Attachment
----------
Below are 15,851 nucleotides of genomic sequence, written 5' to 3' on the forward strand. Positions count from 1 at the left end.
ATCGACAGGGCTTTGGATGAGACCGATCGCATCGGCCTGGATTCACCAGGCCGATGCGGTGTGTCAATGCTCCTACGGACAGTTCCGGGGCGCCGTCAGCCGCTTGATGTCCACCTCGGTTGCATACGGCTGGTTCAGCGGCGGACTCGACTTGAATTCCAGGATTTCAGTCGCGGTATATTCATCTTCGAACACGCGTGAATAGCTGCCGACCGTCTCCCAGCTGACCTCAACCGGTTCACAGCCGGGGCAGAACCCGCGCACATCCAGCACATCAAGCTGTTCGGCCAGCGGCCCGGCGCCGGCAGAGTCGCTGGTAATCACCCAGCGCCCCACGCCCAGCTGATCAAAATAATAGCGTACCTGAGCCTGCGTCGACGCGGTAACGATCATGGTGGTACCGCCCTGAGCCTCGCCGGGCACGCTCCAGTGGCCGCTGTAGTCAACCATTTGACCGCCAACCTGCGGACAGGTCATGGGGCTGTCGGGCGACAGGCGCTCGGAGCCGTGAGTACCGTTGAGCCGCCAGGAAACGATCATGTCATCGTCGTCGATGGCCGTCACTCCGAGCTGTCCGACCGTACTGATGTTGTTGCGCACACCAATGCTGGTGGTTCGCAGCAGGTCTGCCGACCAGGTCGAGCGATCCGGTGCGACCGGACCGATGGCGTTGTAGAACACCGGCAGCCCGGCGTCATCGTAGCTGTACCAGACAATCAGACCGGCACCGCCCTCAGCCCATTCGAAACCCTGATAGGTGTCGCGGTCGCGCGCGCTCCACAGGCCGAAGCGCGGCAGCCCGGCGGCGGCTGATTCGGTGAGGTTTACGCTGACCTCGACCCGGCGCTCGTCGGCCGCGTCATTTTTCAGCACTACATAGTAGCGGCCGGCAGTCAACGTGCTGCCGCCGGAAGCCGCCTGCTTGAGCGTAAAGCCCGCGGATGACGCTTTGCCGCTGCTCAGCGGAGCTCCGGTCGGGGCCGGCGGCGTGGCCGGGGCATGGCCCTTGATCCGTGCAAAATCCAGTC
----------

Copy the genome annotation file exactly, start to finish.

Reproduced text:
Below are 15,851 nucleotides of genomic sequence, written 5' to 3' on the forward strand. Positions count from 1 at the left end.
ATCGACAGGGCTTTGGATGAGACCGATCGCATCGGCCTGGATTCACCAGGCCGATGCGGTGTGTCAATGCTCCTACGGACAGTTCCGGGGCGCCGTCAGCCGCTTGATGTCCACCTCGGTTGCATACGGCTGGTTCAGCGGCGGACTCGACTTGAATTCCAGGATTTCAGTCGCGGTATATTCATCTTCGAACACGCGTGAATAGCTGCCGACCGTCTCCCAGCTGACCTCAACCGGTTCACAGCCGGGGCAGAACCCGCGCACATCCAGCACATCAAGCTGTTCGGCCAGCGGCCCGGCGCCGGCAGAGTCGCTGGTAATCACCCAGCGCCCCACGCCCAGCTGATCAAAATAATAGCGTACCTGAGCCTGCGTCGACGCGGTAACGATCATGGTGGTACCGCCCTGAGCCTCGCCGGGCACGCTCCAGTGGCCGCTGTAGTCAACCATTTGACCGCCAACCTGCGGACAGGTCATGGGGCTGTCGGGCGACAGGCGCTCGGAGCCGTGAGTACCGTTGAGCCGCCAGGAAACGATCATGTCATCGTCGTCGATGGCCGTCACTCCGAGCTGTCCGACCGTACTGATGTTGTTGCGCACACCAATGCTGGTGGTTCGCAGCAGGTCTGCCGACCAGGTCGAGCGATCCGGTGCGACCGGACCGATGGCGTTGTAGAACACCGGCAGCCCGGCGTCATCGTAGCTGTACCAGACAATCAGACCGGCACCGCCCTCAGCCCATTCGAAACCCTGATAGGTGTCGCGGTCGCGCGCGCTCCACAGGCCGAAGCGCGGCAGCCCGGCGGCGGCTGATTCGGTGAGGTTTACGCTGACCTCGACCCGGCGCTCGTCGGCCGCGTCATTTTTCAGCACTACATAGTAGCGGCCGGCAGTCAACGTGCTGCCGCCGGAAGCCGCCTGCTTGAGCGTAAAGCCCGCGGATGACGCTTTGCCGCTGCTCAGCGGAGCTCCGGTCGGGGCCGGCGGCGTGGCCGGGGCATGGCCCTTGATCCGTGCAAAATCCAGTC